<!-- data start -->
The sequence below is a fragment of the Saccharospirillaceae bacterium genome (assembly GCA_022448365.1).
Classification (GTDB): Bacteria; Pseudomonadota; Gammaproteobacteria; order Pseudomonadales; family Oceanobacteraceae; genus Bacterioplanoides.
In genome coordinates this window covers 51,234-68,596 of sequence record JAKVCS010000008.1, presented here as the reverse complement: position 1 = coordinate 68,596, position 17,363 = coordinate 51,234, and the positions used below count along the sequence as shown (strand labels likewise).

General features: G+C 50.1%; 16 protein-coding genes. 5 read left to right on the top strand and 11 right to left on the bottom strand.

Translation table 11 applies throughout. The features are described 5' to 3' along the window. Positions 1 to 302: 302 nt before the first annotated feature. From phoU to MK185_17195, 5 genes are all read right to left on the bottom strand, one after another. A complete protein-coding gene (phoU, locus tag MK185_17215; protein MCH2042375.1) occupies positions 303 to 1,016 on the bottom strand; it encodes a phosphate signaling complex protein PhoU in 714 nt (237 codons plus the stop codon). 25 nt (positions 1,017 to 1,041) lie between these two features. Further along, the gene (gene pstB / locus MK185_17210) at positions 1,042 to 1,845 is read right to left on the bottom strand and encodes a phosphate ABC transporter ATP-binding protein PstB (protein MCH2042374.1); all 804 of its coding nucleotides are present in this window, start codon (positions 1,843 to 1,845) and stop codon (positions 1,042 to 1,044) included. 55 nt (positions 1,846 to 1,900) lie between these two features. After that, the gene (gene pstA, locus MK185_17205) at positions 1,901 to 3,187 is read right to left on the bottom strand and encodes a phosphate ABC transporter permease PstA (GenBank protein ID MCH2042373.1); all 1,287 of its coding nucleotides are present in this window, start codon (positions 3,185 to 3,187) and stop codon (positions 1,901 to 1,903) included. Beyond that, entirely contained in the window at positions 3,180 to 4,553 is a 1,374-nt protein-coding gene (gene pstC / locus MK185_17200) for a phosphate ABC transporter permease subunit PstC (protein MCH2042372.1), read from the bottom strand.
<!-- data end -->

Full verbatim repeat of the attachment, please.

The sequence below is a fragment of the Saccharospirillaceae bacterium genome (assembly GCA_022448365.1).
Classification (GTDB): Bacteria; Pseudomonadota; Gammaproteobacteria; order Pseudomonadales; family Oceanobacteraceae; genus Bacterioplanoides.
In genome coordinates this window covers 51,234-68,596 of sequence record JAKVCS010000008.1, presented here as the reverse complement: position 1 = coordinate 68,596, position 17,363 = coordinate 51,234, and the positions used below count along the sequence as shown (strand labels likewise).

General features: G+C 50.1%; 16 protein-coding genes. 5 read left to right on the top strand and 11 right to left on the bottom strand.

Translation table 11 applies throughout. The features are described 5' to 3' along the window. Positions 1 to 302: 302 nt before the first annotated feature. From phoU to MK185_17195, 5 genes are all read right to left on the bottom strand, one after another. A complete protein-coding gene (phoU, locus tag MK185_17215; protein MCH2042375.1) occupies positions 303 to 1,016 on the bottom strand; it encodes a phosphate signaling complex protein PhoU in 714 nt (237 codons plus the stop codon). 25 nt (positions 1,017 to 1,041) lie between these two features. Further along, the gene (gene pstB / locus MK185_17210) at positions 1,042 to 1,845 is read right to left on the bottom strand and encodes a phosphate ABC transporter ATP-binding protein PstB (protein MCH2042374.1); all 804 of its coding nucleotides are present in this window, start codon (positions 1,843 to 1,845) and stop codon (positions 1,042 to 1,044) included. 55 nt (positions 1,846 to 1,900) lie between these two features. After that, the gene (gene pstA, locus MK185_17205) at positions 1,901 to 3,187 is read right to left on the bottom strand and encodes a phosphate ABC transporter permease PstA (GenBank protein ID MCH2042373.1); all 1,287 of its coding nucleotides are present in this window, start codon (positions 3,185 to 3,187) and stop codon (positions 1,901 to 1,903) included. Beyond that, entirely contained in the window at positions 3,180 to 4,553 is a 1,374-nt protein-coding gene (gene pstC / locus MK185_17200) for a phosphate ABC transporter permease subunit PstC (protein MCH2042372.1), read from the bottom strand.